I didn’t realise Amazon US doesn’t discount paperbacks – interesting. Borders here does offer email coupons sometimes, but it’s more like 15% off if you spend £25 or something, as opposed to the more generous offers you’ve quoted.

  7. Amazon US does not give discounts to mass market paperbacks (which most romance/science fiction/fantasy/mystery are) – these are the standard ones which are priced at $6.99 to $7.99. Trade paperbacks (which are around $12.99 to $14.99 usually) get around 20% discount generally.

    Borders has been very generous this year with the 30-40% off coupons – since the economic downturn, in fact. They need to get people buying so they can move their stock, as they are in the red. Four years ago, there was maybe one 30% off coupon a year, and the occasional 30% off if you buy more than $10 or $20. Coupons used to be around 20% off – but we pay sale taxes between 6-9% generally on top of the price of the book, so a 25% discount is less than 20% off in reality.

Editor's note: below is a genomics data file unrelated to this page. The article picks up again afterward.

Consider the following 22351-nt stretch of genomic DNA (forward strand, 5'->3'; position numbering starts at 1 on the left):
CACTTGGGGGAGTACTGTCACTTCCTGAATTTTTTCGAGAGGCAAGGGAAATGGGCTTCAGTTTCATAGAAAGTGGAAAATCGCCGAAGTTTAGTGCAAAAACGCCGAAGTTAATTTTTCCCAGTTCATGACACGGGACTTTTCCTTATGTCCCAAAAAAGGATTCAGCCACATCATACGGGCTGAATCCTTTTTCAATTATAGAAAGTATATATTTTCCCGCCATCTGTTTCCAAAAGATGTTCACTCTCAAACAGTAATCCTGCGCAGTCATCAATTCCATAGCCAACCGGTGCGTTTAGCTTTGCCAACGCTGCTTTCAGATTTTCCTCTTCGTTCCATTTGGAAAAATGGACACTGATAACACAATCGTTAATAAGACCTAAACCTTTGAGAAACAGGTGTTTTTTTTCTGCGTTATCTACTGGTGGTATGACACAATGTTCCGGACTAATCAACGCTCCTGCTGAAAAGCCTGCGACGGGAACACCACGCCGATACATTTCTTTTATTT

I am glad the Charing Cross Rd Borders is still there! I thought the Oxford St one was the more popular one as more people are walking down Oxford St than Charing Cross Rd usually.

  8. Charing Cross Rd is quieter, but I suppose the rents must be lower than Oxford St. I’m hoping Borders doesn’t pull out of London (or the UK) completely.

    I keep on forgetting about prices being quoted exclusive of sales tax in the States – a 20% discount is still good though!